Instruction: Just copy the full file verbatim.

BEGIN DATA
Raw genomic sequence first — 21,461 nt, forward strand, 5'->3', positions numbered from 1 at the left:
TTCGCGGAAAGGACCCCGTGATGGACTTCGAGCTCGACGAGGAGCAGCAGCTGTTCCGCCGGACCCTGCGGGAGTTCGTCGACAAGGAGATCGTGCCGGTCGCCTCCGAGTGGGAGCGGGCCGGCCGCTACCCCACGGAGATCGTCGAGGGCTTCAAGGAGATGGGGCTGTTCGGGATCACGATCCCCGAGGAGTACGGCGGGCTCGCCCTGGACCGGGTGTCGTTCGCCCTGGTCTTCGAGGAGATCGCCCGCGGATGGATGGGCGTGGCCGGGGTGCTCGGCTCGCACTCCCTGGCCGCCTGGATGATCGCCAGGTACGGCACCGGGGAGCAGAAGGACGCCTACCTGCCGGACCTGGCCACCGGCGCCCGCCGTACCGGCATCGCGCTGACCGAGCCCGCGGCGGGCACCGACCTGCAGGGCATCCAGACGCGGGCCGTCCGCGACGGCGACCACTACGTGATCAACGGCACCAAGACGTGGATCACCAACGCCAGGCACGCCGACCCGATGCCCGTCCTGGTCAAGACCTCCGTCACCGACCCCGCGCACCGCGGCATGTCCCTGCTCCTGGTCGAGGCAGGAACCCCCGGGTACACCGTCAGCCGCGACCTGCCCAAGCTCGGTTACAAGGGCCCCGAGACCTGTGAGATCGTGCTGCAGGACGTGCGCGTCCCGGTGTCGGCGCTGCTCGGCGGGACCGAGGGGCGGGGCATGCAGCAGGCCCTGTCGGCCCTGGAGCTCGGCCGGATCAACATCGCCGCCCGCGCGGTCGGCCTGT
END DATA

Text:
Raw genomic sequence first — 21,461 nt, forward strand, 5'->3', positions numbered from 1 at the left:
TTCGCGGAAAGGACCCCGTGATGGACTTCGAGCTCGACGAGGAGCAGCAGCTGTTCCGCCGGACCCTGCGGGAGTTCGTCGACAAGGAGATCGTGCCGGTCGCCTCCGAGTGGGAGCGGGCCGGCCGCTACCCCACGGAGATCGTCGAGGGCTTCAAGGAGATGGGGCTGTTCGGGATCACGATCCCCGAGGAGTACGGCGGGCTCGCCCTGGACCGGGTGTCGTTCGCCCTGGTCTTCGAGGAGATCGCCCGCGGATGGATGGGCGTGGCCGGGGTGCTCGGCTCGCACTCCCTGGCCGCCTGGATGATCGCCAGGTACGGCACCGGGGAGCAGAAGGACGCCTACCTGCCGGACCTGGCCACCGGCGCCCGCCGTACCGGCATCGCGCTGACCGAGCCCGCGGCGGGCACCGACCTGCAGGGCATCCAGACGCGGGCCGTCCGCGACGGCGACCACTACGTGATCAACGGCACCAAGACGTGGATCACCAACGCCAGGCACGCCGACCCGATGCCCGTCCTGGTCAAGACCTCCGTCACCGACCCCGCGCACCGCGGCATGTCCCTGCTCCTGGTCGAGGCAGGAACCCCCGGGTACACCGTCAGCCGCGACCTGCCCAAGCTCGGTTACAAGGGCCCCGAGACCTGTGAGATCGTGCTGCAGGACGTGCGCGTCCCGGTGTCGGCGCTGCTCGGCGGGACCGAGGGGCGGGGCATGCAGCAGGCCCTGTCGGCCCTGGAGCTCGGCCGGATCAACATCGCCGCCCGCGCGGTCGGCCTGT